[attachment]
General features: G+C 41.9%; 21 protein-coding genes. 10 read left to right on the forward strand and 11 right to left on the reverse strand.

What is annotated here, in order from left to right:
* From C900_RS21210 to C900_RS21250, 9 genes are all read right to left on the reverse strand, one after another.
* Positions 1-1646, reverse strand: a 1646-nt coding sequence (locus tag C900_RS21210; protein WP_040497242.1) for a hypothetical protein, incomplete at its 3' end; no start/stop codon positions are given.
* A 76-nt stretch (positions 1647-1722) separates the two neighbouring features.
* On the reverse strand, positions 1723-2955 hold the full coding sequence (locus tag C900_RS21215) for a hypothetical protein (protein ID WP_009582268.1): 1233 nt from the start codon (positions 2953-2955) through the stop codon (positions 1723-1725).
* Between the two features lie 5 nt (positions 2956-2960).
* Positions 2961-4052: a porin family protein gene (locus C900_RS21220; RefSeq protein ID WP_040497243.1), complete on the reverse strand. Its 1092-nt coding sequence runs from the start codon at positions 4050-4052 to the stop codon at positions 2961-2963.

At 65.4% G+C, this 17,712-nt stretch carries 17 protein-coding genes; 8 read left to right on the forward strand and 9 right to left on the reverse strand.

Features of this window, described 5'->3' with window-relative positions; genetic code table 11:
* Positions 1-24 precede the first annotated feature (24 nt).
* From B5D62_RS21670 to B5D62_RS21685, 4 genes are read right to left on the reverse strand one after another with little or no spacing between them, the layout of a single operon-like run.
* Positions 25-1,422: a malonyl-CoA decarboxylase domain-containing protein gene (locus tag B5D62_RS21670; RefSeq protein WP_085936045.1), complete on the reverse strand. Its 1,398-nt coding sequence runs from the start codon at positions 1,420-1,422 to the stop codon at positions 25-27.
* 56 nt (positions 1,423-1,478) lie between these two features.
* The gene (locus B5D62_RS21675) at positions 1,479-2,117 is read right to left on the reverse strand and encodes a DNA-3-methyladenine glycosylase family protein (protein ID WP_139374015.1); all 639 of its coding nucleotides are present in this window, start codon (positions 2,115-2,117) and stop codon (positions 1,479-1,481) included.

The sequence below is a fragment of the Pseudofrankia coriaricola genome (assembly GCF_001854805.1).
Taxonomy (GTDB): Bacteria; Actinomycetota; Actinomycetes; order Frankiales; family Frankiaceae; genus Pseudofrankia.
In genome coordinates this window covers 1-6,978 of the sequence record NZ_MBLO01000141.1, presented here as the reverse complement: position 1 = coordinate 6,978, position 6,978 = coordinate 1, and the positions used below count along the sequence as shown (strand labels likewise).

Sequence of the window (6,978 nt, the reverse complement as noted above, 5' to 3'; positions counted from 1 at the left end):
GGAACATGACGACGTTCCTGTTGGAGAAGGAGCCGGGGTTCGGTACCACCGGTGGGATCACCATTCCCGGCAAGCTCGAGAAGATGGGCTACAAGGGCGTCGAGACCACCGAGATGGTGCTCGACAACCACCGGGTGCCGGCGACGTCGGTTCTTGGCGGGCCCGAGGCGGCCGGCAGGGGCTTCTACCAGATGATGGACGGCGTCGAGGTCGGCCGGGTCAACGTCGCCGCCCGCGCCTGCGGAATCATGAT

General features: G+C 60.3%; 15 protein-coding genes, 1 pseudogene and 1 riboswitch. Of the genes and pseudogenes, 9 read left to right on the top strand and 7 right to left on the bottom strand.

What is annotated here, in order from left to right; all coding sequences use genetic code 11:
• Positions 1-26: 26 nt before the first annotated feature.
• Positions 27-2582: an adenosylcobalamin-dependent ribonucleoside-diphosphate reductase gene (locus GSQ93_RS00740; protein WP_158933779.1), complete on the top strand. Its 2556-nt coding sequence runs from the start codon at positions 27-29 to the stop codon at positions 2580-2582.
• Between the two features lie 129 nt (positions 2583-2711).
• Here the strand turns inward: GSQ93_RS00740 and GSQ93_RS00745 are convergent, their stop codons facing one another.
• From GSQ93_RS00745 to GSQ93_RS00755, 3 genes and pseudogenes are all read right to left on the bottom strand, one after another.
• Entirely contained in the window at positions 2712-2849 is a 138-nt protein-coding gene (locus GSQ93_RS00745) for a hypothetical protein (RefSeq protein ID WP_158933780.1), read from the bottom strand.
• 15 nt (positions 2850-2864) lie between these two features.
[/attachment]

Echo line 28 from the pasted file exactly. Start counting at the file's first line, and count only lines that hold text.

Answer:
• Entirely contained in the window at positions 2712-2849 is a 138-nt protein-coding gene (locus GSQ93_RS00745) for a hypothetical protein (RefSeq protein ID WP_158933780.1), read from the bottom strand.